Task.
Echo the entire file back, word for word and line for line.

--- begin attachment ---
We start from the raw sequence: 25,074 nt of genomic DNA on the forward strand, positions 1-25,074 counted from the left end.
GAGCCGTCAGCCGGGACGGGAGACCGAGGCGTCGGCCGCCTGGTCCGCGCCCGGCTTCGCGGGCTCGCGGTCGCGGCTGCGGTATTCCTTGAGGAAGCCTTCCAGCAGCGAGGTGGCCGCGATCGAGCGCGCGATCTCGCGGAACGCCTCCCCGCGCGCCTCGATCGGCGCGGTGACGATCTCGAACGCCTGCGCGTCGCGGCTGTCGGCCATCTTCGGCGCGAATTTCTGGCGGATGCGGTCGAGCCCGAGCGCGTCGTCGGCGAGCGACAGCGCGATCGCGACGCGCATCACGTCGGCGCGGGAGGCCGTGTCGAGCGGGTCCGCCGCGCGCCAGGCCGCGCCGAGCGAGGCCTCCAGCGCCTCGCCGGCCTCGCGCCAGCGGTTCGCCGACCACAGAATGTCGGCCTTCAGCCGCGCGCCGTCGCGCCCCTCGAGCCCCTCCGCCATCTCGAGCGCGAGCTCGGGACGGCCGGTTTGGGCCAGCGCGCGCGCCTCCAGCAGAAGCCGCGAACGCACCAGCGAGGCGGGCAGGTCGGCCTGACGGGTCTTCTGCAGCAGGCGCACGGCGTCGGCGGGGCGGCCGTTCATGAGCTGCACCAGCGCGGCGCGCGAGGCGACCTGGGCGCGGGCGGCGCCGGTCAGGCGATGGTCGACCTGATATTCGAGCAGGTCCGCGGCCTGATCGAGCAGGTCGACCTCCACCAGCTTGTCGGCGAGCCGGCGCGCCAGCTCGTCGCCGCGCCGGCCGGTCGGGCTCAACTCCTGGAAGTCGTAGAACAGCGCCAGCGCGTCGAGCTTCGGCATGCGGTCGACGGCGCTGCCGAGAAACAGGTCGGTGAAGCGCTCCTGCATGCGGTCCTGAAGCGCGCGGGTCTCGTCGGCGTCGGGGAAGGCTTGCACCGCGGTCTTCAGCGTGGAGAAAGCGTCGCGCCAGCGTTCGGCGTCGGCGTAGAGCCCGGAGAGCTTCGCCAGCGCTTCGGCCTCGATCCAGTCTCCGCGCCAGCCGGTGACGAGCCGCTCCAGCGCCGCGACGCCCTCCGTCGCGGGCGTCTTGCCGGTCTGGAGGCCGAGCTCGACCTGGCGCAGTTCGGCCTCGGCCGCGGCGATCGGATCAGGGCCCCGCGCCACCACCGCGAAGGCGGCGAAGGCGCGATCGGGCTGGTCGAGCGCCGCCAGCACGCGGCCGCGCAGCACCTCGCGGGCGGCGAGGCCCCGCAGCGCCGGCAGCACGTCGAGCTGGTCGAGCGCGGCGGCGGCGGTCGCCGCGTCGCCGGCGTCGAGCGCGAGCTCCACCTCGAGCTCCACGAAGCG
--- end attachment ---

We start from the raw sequence: 25,074 nt of genomic DNA on the forward strand, positions 1-25,074 counted from the left end.
GAGCCGTCAGCCGGGACGGGAGACCGAGGCGTCGGCCGCCTGGTCCGCGCCCGGCTTCGCGGGCTCGCGGTCGCGGCTGCGGTATTCCTTGAGGAAGCCTTCCAGCAGCGAGGTGGCCGCGATCGAGCGCGCGATCTCGCGGAACGCCTCCCCGCGCGCCTCGATCGGCGCGGTGACGATCTCGAACGCCTGCGCGTCGCGGCTGTCGGCCATCTTCGGCGCGAATTTCTGGCGGATGCGGTCGAGCCCGAGCGCGTCGTCGGCGAGCGACAGCGCGATCGCGACGCGCATCACGTCGGCGCGGGAGGCCGTGTCGAGCGGGTCCGCCGCGCGCCAGGCCGCGCCGAGCGAGGCCTCCAGCGCCTCGCCGGCCTCGCGCCAGCGGTTCGCCGACCACAGAATGTCGGCCTTCAGCCGCGCGCCGTCGCGCCCCTCGAGCCCCTCCGCCATCTCGAGCGCGAGCTCGGGACGGCCGGTTTGGGCCAGCGCGCGCGCCTCCAGCAGAAGCCGCGAACGCACCAGCGAGGCGGGCAGGTCGGCCTGACGGGTCTTCTGCAGCAGGCGCACGGCGTCGGCGGGGCGGCCGTTCATGAGCTGCACCAGCGCGGCGCGCGAGGCGACCTGGGCGCGGGCGGCGCCGGTCAGGCGATGGTCGACCTGATATTCGAGCAGGTCCGCGGCCTGATCGAGCAGGTCGACCTCCACCAGCTTGTCGGCGAGCCGGCGCGCCAGCTCGTCGCCGCGCCGGCCGGTCGGGCTCAACTCCTGGAAGTCGTAGAACAGCGCCAGCGCGTCGAGCTTCGGCATGCGGTCGACGGCGCTGCCGAGAAACAGGTCGGTGAAGCGCTCCTGCATGCGGTCCTGAAGCGCGCGGGTCTCGTCGGCGTCGGGGAAGGCTTGCACCGCGGTCTTCAGCGTGGAGAAAGCGTCGCGCCAGCGTTCGGCGTCGGCGTAGAGCCCGGAGAGCTTCGCCAGCGCTTCGGCCTCGATCCAGTCTCCGCGCCAGCCGGTGACGAGCCGCTCCAGCGCCGCGACGCCCTCCGTCGCGGGCGTCTTGCCGGTCTGGAGGCCGAGCTCGACCTGGCGCAGTTCGGCCTCGGCCGCGGCGATCGGATCAGGGCCCCGCGCCACCACCGCGAAGGCGGCGAAGGCGCGATCGGGCTGGTCGAGCGCCGCCAGCACGCGGCCGCGCAGCACCTCGCGGGCGGCGAGGCCCCGCAGCGCCGGCAGCACGTCGAGCTGGTCGAGCGCGGCGGCGGCGGTCGCCGCGTCGCCGGCGTCGAGCGCGAGCTCCACCTCGAGCTCCACGAAGCG